Semantic and phonological context effects in visual search

Telling, Anna L. (2008). Semantic and phonological context effects in visual search. University of Birmingham. Ph.D.


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Visual search requires participants to search for a pre-specified target amongst a number of distractors. According to theories of visual search, attention is directed towards the target through a combination of stimulus-driven (bottom-up) and goal-driven (top-down) means. For example, when searching for a red car, top-down attention can prepare the visual system to prioritise items with matching visual properties to the target, e.g., red objects. Theories of visual search support guidance according to visual properties, including the Guided Search model (Wolfe, 1994) and Attentional Engagement Theory (AET: Duncan & Humphreys, 1989). However, whether or not attention can be guided according to non-visual properties of the stimulus, such as semantic and name information, remains controversial (Wolfe & Horowitz, 1994). This thesis studied search for a target (e.g., baseball-bat) in the presence of semantically related (e.g., racquet), phonologically identical (homophones, e.g., animal-bat) and phonologically related distractors (e.g., bag). Participants’ reaction times (RTs), error rates, eye movements and event-related potentials (ERPs) were monitored, and performance compared between young, older adult and brain-damaged individuals. Chapters 2 to 4 report semantic interference for all participant groups; Chapter 5 reports homophone interference in young adults and Chapter 6 reports no interference of phonologically related distractors in search for the target by young adults. The results support search being guided according to semantic and whole-name information about the target only. The mechanisms involved in this interference and contributions of these findings to the theories of visual search will be discussed.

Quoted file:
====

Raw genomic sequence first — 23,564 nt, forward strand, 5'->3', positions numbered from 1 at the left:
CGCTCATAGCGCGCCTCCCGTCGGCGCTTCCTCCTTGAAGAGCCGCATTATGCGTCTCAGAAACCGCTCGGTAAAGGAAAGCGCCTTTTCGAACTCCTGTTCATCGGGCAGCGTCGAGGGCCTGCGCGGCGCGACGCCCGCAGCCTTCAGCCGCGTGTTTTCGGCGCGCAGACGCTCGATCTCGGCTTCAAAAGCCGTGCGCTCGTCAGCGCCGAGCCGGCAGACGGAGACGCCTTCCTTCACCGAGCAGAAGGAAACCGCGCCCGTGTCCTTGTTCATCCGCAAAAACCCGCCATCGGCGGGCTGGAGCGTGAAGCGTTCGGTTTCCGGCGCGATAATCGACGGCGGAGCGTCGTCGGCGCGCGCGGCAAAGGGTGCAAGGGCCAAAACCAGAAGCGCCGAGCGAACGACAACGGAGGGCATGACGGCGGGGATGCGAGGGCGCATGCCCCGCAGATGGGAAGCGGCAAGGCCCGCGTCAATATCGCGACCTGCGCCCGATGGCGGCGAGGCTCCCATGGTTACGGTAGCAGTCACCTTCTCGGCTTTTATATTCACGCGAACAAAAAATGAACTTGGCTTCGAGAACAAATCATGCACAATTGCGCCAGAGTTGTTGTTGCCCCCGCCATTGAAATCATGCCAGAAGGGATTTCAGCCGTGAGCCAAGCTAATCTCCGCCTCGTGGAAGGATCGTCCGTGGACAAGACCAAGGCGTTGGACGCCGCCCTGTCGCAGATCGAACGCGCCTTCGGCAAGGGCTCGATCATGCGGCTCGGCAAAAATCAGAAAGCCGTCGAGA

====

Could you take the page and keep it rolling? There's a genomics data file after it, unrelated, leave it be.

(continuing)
Type of Work: Thesis (Doctorates > Ph.D.)
Award Type: Doctorates > Ph.D.
College/Faculty: Colleges (2008 onwards) > College of Life & Environmental Sciences
School or Department: School of Psychology
Funders: Economic and Social Research Council
Subjects: B Philosophy. Psychology. Religion > BF Psychology


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